For many of us, Antarctica is pinnacle of world travel. We hope we’ll get to Antarctica one day, and we hope that it will look as it has for centuries. As we all try to be more aware of living a more environmentally-friendly life focused on saving the Arctic region, it’s easy to forget the continent way down south at the bottom of the world.
But imagine actually living there. For the scientists at the McMurdo Station, Antarctica is their backyard. Established in 1956, it began as an outpost of only a few buildings but has now grown to a large research facility. The Crary Laboratory supports biological, earth science, atmospheric sciences, and a new aquarium, all under one roof. The facility was named for the geophysicist and geologist Albert P. Crary (1911-1987), the first person to set foot on both the North and South Poles.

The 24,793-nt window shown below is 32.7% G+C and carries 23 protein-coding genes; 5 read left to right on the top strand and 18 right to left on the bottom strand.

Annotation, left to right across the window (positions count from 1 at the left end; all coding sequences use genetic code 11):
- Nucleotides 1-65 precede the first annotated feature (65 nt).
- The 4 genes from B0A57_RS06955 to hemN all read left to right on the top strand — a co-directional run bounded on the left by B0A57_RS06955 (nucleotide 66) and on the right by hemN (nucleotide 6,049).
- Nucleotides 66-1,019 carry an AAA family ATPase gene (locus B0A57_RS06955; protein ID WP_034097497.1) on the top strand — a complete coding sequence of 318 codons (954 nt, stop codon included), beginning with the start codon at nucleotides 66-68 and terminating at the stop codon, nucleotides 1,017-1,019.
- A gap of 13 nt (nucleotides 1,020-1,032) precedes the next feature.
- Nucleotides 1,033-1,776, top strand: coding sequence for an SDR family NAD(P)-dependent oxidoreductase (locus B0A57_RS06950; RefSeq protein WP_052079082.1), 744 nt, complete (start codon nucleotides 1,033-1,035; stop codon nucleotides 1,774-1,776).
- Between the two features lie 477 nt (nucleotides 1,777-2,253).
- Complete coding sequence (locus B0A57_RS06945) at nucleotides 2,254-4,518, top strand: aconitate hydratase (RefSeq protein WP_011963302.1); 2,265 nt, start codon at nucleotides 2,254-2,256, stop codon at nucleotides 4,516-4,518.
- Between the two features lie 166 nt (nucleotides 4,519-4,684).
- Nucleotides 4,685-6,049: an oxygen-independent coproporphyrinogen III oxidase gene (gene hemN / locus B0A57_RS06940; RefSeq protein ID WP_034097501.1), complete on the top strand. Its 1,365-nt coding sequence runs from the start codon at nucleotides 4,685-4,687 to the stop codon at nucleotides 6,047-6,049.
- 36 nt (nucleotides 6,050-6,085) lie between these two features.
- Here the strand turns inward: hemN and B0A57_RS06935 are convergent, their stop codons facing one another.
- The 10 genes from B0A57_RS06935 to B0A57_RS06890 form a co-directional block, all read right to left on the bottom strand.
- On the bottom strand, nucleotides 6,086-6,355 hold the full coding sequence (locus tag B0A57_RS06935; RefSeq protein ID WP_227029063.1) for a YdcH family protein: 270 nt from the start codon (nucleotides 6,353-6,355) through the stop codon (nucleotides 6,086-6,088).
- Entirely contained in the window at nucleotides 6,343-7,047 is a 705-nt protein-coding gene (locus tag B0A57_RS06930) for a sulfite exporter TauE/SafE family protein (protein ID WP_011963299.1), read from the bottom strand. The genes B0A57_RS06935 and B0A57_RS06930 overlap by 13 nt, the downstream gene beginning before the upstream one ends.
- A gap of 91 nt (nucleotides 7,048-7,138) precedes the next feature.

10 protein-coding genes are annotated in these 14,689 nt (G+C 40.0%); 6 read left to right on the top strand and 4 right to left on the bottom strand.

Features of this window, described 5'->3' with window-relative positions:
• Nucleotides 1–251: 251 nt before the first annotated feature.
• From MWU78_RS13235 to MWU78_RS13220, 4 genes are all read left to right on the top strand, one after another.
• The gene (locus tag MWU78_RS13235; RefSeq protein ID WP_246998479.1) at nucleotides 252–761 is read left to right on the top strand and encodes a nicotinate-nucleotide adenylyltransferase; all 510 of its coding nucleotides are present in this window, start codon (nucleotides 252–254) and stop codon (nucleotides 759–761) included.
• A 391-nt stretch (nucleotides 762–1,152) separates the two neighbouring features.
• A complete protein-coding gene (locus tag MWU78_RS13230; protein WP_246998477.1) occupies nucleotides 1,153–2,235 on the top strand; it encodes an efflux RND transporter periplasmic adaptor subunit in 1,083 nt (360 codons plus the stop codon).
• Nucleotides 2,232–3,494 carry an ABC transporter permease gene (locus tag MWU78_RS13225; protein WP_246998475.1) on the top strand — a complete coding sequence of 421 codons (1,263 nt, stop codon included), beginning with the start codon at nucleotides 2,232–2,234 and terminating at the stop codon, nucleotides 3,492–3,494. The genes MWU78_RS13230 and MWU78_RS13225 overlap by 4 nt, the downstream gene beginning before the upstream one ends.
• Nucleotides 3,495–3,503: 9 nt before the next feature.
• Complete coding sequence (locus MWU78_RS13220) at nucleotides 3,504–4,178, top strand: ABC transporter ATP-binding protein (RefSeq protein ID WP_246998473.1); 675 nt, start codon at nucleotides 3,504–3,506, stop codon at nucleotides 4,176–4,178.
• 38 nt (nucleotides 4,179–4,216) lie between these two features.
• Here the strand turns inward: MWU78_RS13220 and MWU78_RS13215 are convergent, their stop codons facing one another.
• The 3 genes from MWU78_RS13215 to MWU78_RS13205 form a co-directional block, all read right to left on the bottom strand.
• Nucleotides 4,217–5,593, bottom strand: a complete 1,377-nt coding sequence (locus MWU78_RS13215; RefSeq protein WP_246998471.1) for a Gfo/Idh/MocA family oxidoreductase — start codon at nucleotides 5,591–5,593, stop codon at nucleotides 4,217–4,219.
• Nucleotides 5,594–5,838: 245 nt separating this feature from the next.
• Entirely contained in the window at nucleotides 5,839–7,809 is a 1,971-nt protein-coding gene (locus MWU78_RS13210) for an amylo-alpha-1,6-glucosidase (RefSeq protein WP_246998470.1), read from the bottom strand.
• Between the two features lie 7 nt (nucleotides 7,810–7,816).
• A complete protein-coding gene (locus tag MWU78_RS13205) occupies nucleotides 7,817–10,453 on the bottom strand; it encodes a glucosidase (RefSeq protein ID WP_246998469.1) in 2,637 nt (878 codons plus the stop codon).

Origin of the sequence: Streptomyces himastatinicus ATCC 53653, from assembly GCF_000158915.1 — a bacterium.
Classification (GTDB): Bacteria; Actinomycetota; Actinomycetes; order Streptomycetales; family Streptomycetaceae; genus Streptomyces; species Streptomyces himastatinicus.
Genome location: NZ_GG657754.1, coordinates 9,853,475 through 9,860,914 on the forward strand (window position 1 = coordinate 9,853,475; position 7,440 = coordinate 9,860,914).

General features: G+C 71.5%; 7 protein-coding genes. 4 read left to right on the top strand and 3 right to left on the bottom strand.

McMurdo Station is now the largest community in Antarctica with 1200 residents in the summer and 200 in the winter. This video shows both the day to day life and stunning beauty of living on the loneliest continent. For them, this is business as usual. You can read more about our National Zoo’s expedition to Antarctica here, where you can learn about the research team and what their home base is like from those who know it best.
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